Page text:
Will Paris’s Airports be “Hydrogen Hubs by 2035?”

by Emma Drew
Airbus zero e concept

Aerospace pioneer, Airbus, recently raised an expression of interest in driving forward their proposed plans for exploring the use of liquid-hydrogen at Parisian airports. Calling upon partners and manufacturers from around the globe, Airbus has set an ambition to be the first to develop a hydrogen commercial aircraft in a bid to decarbonise air transport.

Plane with a view of Eiffel Tower

Window of airplane with sight to Eiffel Tower in Paris

Discussions have been centred around safety and storage, transportation and distribution of hydrogen at airports. Airbus has plans to work closely with key partners including the Paris region, Groupe ADP and Air France-KLM, who each share a common goal, to build a unique airport ecosystem based around hydrogen, with a longer-term view to operate a future hydrogen-powered commercial aircraft. In addition, Airbus plans to build a network of parties, including major corporations, SMEs and universities, in order to attract the best research and technologies to deliver the “hydrogen dream”.  

Airbus A350

Airbus A350 front on plane

The French Government are also in agreement with the concept; as it complies with the government’s energy transition strategy to operate zero-emission aircrafts from the city’s major airports by 2035 and also supports the recent European Commission Aviation’s 2050 strategy towards sourcing sustainable alternative to air fuel. This would be a major breakthrough in technological innovation for the city’s aviation, where Hydrogen would revolutionise the way airport infrastructures are designed and operated.  

Jean-Brice Dumont, Executive Vice President Engineering at Airbus, commented,

“Airbus is determined to drive a bold vision for the future of sustainable aviation, and to lead the transition to zero-emission commercial flight. Hydrogen is the one of the most promising technologies that will help us meet that objective – but we won’t be able to do it alone. This revolution will also require our regulatory and infrastructure ecosystems to change worldwide.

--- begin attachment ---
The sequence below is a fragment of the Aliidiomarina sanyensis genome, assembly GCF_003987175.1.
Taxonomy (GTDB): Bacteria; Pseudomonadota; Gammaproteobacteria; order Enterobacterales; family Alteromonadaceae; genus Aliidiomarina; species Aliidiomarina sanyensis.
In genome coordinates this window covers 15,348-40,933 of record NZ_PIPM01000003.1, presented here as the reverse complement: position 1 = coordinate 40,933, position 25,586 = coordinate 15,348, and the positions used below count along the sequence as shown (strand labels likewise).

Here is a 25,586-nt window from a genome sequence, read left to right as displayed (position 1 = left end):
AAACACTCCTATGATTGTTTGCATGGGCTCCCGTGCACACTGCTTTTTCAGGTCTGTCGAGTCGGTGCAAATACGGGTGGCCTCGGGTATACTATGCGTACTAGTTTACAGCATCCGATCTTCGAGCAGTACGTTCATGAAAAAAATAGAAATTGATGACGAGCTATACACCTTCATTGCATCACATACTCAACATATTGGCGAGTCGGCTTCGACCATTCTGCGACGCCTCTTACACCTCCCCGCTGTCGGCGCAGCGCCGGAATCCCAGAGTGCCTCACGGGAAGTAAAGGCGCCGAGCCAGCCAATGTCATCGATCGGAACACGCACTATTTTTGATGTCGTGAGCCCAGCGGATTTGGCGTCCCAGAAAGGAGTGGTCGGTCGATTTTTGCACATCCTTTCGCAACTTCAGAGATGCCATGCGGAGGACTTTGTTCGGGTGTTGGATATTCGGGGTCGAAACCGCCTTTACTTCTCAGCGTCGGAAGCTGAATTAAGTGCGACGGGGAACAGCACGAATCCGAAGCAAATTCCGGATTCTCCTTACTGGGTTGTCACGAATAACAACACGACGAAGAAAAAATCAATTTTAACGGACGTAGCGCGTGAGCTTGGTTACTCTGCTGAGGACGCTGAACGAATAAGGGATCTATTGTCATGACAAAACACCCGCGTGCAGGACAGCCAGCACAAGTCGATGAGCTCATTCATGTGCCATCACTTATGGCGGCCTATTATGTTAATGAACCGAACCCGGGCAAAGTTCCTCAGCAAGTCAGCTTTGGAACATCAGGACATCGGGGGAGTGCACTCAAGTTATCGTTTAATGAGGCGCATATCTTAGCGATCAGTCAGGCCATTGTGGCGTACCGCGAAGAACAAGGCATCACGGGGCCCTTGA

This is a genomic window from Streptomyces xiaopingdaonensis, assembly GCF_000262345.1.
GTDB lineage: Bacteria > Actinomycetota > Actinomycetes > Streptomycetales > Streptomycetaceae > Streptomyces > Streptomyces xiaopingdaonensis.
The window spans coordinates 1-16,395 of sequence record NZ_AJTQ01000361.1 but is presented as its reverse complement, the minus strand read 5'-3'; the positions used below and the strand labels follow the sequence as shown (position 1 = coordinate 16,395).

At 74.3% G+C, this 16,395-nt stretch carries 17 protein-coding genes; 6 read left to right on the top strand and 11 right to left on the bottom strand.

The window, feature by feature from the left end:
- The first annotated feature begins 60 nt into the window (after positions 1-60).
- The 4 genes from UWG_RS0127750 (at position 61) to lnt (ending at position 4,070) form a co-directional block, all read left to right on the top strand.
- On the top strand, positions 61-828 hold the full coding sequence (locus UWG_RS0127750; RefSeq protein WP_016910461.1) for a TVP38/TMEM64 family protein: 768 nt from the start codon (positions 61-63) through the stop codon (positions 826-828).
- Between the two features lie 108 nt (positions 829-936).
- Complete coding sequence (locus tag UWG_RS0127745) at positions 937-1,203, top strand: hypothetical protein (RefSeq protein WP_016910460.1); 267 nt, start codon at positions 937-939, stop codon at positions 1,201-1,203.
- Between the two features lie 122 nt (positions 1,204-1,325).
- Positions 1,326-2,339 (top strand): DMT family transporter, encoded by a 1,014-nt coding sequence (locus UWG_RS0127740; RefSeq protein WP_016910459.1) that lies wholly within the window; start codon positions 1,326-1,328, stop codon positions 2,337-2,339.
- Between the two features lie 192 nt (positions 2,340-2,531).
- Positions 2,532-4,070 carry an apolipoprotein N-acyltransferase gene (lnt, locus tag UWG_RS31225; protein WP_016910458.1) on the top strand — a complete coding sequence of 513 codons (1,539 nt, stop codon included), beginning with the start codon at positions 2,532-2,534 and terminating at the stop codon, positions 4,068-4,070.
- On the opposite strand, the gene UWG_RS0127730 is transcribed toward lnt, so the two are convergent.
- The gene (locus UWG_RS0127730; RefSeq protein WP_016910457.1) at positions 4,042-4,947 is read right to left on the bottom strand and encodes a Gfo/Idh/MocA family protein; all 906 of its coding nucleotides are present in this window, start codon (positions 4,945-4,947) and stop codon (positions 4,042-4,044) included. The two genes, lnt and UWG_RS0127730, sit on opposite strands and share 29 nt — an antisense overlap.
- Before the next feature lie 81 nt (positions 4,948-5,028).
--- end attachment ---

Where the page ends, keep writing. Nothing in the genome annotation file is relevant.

“Airports have a key role to play in enabling that transition, starting today, and we hope that this open innovation initiative will foster the development of creative projects and solutions.”

Air France-KLM executive vice-president, corporate secretary, Anne-Sophie Le Lay adds, the introduction of new energy sources is “fundamental” to shift towards “more sustainable and responsible” air transport.

Applications for new initiatives can apply from 11 February to 19 March, 2021, via h2hubairport.com and selected projects will be disclosed at the end of April.

While flying hydrogen operated aircraft is still just “pie in the sky”, could this be a significant step towards the future of sustainable aviation? Let us know in the comments below.   

For more information on the subject of hydrogen aircraft read our article on – Fuels for the future: British Airways converts waste and Airbus burns hydrogen.  

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